I’ve always tried to be honest about everything written on this blog. Admittedly, a fair share of it is legitimately a form of therapy. My way of processing reality and dealing with challenges. And of course, pondering the aging process. I simply hope people can relate.
The photo above was taken probably ten years ago. I was in the midst of a solid year of cycling, which for me entailed riding between 2500 and 3000 miles. At the end of a long summer day, I sat down to relax on the living room sofa and noticed the July sun striking my body as it streamed through the large bay window on the west side of the house.
My legs looked strong and fit. Muscled even. They were shaved and tan, even shiny with a fitness glow. I took a photo to record that moment because I knew that youthfulness would not last forever. The purity of the moment.
I took the photo below this morning. It’s a bit more somber image. The skin of my legs has aged with time. I still shave my legs for cycling because it still feels right to do so. But it isn’t as smooth as it once was. There’s still a bit of self-adulation in the process. I’ll admit that. Vanity. Clinging to a self-image built over the years.
But things are clearly changing. The skin of my legs is getting that crepey look. They’ve absorbed a ton of sun over the years. That’s understandable given the 50,000 miles of running I’ve done in a forty year career. Add in tens of thousands of miles of cycling, and I can’t blame my legs for looking a bit older than they did at 52 years old versus now, within a month of my sixty-third birthday.
The funny thing about those legs is that they haven’t necessarily slowed down or weakened all that much from ten years ago. This past weekend I rode 63 miles with my wife Suzanne. We averaged 19.5 mph for the distance. Some of it was in strong crosswinds and headwinds, and that long bit at the end was flying along with a tailwind. It still takes pedal power to make your bike go 30 mph even with the wind behind you. Just lake week I also dropped my run pace to 7:00 per mile to close out a four-miler.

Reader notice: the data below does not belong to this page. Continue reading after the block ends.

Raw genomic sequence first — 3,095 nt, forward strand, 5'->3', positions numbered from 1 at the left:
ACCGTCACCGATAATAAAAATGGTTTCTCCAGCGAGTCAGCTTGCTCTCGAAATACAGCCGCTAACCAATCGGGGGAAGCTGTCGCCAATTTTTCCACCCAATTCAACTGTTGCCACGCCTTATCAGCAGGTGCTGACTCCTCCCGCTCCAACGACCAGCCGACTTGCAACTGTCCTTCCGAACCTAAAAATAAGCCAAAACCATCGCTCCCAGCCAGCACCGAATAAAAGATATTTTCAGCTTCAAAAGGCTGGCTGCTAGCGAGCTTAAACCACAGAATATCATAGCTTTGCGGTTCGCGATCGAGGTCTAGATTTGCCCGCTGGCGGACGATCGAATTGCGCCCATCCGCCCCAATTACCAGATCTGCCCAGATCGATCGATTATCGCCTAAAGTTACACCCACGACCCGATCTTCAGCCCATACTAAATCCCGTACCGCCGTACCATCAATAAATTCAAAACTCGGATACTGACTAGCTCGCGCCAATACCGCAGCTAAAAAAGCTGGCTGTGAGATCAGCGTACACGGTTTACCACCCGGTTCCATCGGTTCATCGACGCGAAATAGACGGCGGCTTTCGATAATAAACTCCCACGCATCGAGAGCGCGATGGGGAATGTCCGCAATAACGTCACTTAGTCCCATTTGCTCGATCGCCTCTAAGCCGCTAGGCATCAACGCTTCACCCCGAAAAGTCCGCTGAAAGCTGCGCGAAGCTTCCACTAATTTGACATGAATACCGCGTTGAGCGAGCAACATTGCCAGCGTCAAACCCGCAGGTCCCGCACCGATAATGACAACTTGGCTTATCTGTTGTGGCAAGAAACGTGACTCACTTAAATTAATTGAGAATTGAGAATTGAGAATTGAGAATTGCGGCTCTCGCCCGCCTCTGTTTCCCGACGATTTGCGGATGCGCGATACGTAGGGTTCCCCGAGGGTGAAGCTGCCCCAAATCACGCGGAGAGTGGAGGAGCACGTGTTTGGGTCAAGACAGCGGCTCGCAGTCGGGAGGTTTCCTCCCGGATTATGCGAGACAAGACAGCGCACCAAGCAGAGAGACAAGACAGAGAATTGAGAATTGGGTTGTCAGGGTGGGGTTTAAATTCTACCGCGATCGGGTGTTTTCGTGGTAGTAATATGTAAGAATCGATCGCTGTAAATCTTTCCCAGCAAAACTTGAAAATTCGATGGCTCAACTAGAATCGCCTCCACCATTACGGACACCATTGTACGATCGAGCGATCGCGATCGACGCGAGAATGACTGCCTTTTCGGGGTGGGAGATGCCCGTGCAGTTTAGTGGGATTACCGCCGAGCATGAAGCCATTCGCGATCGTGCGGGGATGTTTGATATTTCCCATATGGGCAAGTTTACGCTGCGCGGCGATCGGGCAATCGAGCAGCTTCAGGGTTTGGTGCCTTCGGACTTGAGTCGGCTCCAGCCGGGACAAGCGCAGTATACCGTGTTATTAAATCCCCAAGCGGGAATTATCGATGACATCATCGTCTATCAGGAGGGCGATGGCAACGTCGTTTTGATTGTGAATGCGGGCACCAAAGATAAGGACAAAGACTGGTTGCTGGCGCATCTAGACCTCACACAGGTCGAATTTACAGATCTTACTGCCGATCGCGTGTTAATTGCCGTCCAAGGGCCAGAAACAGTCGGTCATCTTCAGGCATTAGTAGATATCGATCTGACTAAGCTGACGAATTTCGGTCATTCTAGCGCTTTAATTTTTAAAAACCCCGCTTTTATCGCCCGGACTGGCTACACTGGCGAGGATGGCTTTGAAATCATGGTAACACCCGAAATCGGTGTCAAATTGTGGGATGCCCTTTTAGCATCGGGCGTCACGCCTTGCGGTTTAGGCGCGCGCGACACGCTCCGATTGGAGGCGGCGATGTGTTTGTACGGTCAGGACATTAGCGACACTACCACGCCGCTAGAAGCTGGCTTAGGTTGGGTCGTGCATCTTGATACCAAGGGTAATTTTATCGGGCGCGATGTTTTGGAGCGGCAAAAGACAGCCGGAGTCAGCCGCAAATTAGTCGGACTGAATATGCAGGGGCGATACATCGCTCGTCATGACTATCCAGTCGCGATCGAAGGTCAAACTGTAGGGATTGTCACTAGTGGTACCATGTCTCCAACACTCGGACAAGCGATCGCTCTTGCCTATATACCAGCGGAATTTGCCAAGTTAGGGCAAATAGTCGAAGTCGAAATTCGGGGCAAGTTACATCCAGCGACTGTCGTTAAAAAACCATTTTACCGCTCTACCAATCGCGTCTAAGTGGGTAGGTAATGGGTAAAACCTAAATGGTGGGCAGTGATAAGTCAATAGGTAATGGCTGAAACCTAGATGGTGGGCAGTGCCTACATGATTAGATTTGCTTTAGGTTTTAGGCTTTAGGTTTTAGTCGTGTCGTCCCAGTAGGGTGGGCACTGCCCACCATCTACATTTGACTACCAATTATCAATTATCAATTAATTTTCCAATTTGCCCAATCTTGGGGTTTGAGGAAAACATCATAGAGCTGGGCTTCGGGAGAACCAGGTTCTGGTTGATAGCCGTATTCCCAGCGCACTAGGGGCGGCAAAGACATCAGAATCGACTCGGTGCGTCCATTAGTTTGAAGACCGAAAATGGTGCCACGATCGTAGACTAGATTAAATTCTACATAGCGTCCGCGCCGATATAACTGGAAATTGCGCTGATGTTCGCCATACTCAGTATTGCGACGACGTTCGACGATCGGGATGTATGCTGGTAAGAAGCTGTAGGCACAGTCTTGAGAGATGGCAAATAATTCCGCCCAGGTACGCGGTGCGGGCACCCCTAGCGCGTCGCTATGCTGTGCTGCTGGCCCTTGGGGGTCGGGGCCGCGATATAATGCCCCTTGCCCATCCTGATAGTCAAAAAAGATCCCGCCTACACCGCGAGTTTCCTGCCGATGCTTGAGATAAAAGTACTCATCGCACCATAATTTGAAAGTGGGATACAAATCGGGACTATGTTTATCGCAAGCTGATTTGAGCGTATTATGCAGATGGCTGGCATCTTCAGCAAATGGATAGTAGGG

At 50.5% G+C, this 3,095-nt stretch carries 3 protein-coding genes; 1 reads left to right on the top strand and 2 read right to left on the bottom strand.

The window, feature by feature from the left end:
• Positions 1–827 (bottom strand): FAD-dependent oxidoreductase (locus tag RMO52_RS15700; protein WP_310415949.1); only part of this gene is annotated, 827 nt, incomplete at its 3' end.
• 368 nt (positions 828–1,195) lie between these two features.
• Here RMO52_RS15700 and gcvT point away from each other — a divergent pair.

And my brain actually works better than eve. I can promise you that. Some aspects of aging actually clear the senses.
Granted, there are some things you can’t change about aging. The years catch with your body eventually. I see it most in my face on a daily basis. The hollows and wattles and wrinkles and crow’s feet surprise (even depress) me sometimes. So I try to smile a ton in public and social situations. A smile at least makes you feel younger. And no one likes a dour old man.
It is a battle for everyone against time when it comes to body image. For me, the rim of pudge on my belly bothers me deeply. Yet I still like my body now as much as any point in my life. That’s a healthy thing in general, an idea celebrated in Walt Whitman’s epic poem Song of Myself:
Showing the best and dividing it from the worst age vexes age,
Knowing the perfect fitness and equanimity of things, while they discuss I am silent, and go bathe and admire myself.
Welcome is every organ and attribute of me, and of any man hearty and clean,
Not an inch nor a particle of an inch is vile, and none shall be less familiar than the rest.
Why should we not continue this sensuous journey through all of life? Why should we deny ourselves the thrill of going fast, or other things, if we feel it good to do so? Or to go slow, limbs wrapped around limbs, and loving so?
I’ve always been known for quoting my favorite line from the book Ambiguous Adventure by Cheik Hamidou Kane.
The purity of the moment is made from the absence of time.
And so it ever shall be, hopefully.